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Lou Piniella

Lou Piniella

Position(s):
LF, OF, CF, 1B, DH, RF
Nicknames:
Sweet Lou
Born:
August 28, 1943
Bats:
Right
Throws:
Right
Height:
6'
Weight:
182 lbs
Major League Debut:
9-04-1964 with
Allstar Selections:
1969 ROOK, 1995 Mgr, 2001 Mgr, 2008 Mgr

During a 49-year career in professional baseball that included time as a player, manager, general manager, scout, and broadcaster, Lou Piniella displayed a fire and passion for the game that made him extremely popular with fans of the sport everywhere. Whether gathering in fly balls in workmanlike fashion, stroking solid line drives into the outfield gaps, or managing his team from the dugout, Piniella performed all tasks equally well, garnering much of the attention he received from the vehement manner with which he expressed his anger towards umpires.

Born in Tampa, Florida on August 28, 1943 of Asturian Spanish descent, Louis Victor Piniella attended Jesuit High School of Tampa, where he earned All-American honors in basketball. After subsequently enrolling at the University of Tampa, he similarly became an All-American in baseball. While still in college, Piniella was signed by the Cleveland Indians as an amateur free agent on June 9, 1962. After being drafted from the Indians by the Washington Senators the following year, Piniella moved on to the Baltimore Orioles organization in August of 1964. He finally made his major league debut with the Orioles later that year, appearing in four games and coming to the plate just once. Piniella then spent the entire 1965 season in the minors, before being reacquired by Cleveland in March of 1966. Piniella continued to toil at the minor-league level for three more years until he got his big break in October of 1968, when the Seattle Pilots selected him in the expansion draft. Prior to the start of the 1969 season, though, Seattle dealt him to the expansion Kansas City Royals.

With seven years of minor league experience on his resume, Piniella was already 25 years old by the time he joined the Royals at the start of the 1969 campaign. Piniella clearly demonstrated that he belonged in the major leagues in his first full season, hitting 11 home runs, knocking in 68 runs, and batting .282, en route to earning American League Rookie of the Year honors. He followed that up by hitting another 11 homers in 1970, driving in a career-high 88 runs, and posting a .301 batting average. After a somewhat less-productive year in 1971, Piniella had perhaps his finest all-around year in Kansas City in 1972, hitting 11 homers, driving in 72 runs, finishing second in the league with 179 hits and a .312 batting average, and leading the A.L. with 33 doubles. In so doing, Piniella made the All-Star Team for the only time in his career. However, after his average slipped to .250 the following year, Kansas City traded him to the New York Yankees for veteran relief pitcher Lindy McDaniel.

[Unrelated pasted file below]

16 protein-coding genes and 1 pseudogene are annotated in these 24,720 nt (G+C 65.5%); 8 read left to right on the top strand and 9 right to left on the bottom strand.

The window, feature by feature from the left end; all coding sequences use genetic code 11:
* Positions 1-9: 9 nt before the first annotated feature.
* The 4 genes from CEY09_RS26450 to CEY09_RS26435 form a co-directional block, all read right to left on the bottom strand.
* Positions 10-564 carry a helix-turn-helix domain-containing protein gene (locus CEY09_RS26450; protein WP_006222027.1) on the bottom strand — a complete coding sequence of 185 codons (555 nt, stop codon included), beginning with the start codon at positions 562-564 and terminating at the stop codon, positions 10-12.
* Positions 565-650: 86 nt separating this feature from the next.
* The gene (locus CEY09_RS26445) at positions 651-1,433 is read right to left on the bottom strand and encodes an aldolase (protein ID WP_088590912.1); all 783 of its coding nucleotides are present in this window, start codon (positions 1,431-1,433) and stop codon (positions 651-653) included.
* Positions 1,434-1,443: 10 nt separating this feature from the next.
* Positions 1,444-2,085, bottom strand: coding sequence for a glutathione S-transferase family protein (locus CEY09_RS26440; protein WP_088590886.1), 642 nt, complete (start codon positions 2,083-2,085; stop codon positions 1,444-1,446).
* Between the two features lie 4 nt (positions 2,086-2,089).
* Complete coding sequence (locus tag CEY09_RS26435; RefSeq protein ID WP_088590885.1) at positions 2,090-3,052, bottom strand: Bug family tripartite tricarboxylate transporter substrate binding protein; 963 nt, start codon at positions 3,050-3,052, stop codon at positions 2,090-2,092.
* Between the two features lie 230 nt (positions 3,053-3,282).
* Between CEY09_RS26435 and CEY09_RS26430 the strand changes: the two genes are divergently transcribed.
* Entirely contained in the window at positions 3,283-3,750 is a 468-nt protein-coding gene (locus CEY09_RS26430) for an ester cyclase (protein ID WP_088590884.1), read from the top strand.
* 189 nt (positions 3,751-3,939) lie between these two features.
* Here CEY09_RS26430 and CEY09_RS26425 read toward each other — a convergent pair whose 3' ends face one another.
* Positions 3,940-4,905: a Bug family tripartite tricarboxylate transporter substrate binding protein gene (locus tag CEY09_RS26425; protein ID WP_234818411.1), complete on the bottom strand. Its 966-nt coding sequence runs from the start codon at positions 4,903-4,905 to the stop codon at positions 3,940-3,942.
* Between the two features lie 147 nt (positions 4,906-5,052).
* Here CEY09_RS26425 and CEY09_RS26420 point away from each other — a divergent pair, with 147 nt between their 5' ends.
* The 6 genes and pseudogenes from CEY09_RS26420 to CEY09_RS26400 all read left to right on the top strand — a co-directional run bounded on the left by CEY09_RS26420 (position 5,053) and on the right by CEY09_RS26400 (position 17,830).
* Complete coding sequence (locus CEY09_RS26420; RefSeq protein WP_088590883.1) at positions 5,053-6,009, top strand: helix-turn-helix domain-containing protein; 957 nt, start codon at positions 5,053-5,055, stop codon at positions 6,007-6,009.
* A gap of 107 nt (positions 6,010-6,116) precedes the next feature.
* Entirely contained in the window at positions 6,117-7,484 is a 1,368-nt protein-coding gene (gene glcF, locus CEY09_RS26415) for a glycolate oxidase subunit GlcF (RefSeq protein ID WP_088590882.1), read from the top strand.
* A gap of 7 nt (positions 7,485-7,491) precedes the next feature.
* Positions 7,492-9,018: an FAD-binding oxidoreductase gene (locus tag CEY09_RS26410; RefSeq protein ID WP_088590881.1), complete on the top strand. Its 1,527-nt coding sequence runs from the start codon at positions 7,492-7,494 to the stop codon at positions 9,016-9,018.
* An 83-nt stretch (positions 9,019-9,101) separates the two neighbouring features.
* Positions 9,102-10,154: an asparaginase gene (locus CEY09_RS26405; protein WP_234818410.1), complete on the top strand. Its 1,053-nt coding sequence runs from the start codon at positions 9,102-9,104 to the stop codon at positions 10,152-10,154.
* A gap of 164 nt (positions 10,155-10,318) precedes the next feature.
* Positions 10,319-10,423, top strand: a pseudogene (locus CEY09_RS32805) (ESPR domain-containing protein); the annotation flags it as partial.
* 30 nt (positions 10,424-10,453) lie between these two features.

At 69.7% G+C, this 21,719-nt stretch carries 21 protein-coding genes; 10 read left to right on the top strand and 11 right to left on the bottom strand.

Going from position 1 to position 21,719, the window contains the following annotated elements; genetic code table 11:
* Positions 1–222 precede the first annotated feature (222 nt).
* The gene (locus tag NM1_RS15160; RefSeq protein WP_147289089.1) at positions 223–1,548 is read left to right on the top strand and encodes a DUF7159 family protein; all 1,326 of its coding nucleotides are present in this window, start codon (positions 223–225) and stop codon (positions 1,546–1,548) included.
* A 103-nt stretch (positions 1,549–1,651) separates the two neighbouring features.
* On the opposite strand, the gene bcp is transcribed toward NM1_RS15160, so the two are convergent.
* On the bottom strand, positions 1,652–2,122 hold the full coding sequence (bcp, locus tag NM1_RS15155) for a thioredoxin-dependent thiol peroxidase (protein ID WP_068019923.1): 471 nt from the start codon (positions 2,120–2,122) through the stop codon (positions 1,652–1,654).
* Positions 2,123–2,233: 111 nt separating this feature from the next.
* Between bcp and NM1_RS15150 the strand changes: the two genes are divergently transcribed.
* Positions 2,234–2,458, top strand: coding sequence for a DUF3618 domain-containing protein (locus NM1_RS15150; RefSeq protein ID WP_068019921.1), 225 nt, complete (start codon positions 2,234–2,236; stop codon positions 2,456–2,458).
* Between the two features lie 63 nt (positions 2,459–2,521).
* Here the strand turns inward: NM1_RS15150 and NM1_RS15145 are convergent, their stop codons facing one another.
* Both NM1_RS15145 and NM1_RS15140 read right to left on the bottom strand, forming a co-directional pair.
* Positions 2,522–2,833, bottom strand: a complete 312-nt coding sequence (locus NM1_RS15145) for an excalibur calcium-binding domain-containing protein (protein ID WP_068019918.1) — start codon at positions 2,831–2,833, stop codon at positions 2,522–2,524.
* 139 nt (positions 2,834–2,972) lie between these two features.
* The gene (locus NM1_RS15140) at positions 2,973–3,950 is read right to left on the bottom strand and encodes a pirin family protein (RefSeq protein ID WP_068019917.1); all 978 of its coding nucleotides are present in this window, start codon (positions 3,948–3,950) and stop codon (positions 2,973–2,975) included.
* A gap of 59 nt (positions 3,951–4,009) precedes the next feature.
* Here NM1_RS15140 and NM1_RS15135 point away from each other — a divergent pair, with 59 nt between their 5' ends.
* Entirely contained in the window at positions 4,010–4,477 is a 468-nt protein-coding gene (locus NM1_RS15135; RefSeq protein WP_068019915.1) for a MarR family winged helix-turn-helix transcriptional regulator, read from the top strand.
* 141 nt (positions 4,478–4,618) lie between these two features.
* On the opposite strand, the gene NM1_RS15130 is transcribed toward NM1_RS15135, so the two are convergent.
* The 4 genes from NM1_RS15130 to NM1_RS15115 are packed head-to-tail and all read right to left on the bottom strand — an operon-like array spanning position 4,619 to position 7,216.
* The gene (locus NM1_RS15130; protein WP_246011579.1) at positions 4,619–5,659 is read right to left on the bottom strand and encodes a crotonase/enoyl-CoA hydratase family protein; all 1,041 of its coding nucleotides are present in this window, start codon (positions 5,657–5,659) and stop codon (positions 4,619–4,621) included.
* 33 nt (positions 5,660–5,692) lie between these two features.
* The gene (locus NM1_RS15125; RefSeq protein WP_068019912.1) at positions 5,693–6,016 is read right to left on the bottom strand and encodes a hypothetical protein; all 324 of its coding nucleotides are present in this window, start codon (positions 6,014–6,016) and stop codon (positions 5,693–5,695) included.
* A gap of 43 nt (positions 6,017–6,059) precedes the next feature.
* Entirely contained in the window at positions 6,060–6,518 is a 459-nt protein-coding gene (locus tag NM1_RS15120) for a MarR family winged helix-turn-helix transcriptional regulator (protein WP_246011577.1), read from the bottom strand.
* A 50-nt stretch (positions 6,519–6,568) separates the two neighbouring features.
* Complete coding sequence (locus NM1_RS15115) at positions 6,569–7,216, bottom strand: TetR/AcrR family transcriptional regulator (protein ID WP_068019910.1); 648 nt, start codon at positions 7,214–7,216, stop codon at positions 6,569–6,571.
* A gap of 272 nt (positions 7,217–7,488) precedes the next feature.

Piniella paid immediate dividends after arriving in New York, knocking in 70 runs and leading his new team with 26 doubles and a batting average of .305 in 1974. But Sweet Lou, as he came to be known, contributed to the success of the team in many other ways. Always an extremely emotional and competitive player, Piniella brought a level of intensity with him to the field each day that rubbed off on his teammates. Although he didn't possess great running speed, he ran the bases intelligently and aggressively, always seeking to take advantage of opponents' mistakes. And, even though he had somewhat limited range in the outfield, Piniella fielded his position well, catching virtually everything within his reach and rarely making mental miscues.

Still, it was at the bat that Piniella truly excelled. One of the best pure hitters in the American League, Piniella wielded a solid righthanded bat that provided protection in the Yankee batting order for the many lefthanded hitters that surrounded him. Although opposing managers often attempted to neutralize the lefthanded bats of Reggie Jackson, Graig Nettles, Chris Chambliss, and Mickey Rivers by starting southpaws whenever they faced New York during the mid-to-late 1970s, they always had to be wary of Piniella's righthanded stick. Though not known as a slugger, Piniella was a solid line-drive hitter who excelled in the clutch perhaps as well as any other member of the team. With the possible exception of Thurman Munson, Yankee fans preferred to see Piniella step up to the plate more than any other player in crucial late-game situations.

Piniella had his two finest years in New York in 1977 and 1978. In the first of those championship seasons, he led the team with a career-best .330 batting average. He followed that up with a team-leading 34 doubles and .314 batting average in 1978. Although Piniella built his reputation primarily at the plate, his solid outfield play contributed greatly to New York's 5-4 victory over Boston in 1978's one-game playoff to determine the American League East champion.

Playing right field that day, Piniella first robbed Fred Lynn of an extra-base hit and two runs batted in with a fine running catch in the sixth inning. Then, in the bottom of the ninth, with the tying run on first base in the person of Rick Burleson, Piniella prevented the Boston shortstop from advancing to third base on a single by Jerry Remy. With the Yankees leading by a run, Burleson was on first base with one man out. Remy hit a line drive in Piniella's direction that the rightfielder lost in the sun. However, he had the presence of mind to position himself in the spot where he thought the ball might land. From there, he lunged at the ball, fielded it on the first hop, turned quickly, and made a strong throw in the direction of third base. Piniella's alert play prevented Burleson from going to third and subsequently scoring when the next batter, Jim Rice, hit a long fly ball to the outfield. The game ended shortly thereafter when Carl Yastrzemski popped out to Graig Nettles at third base.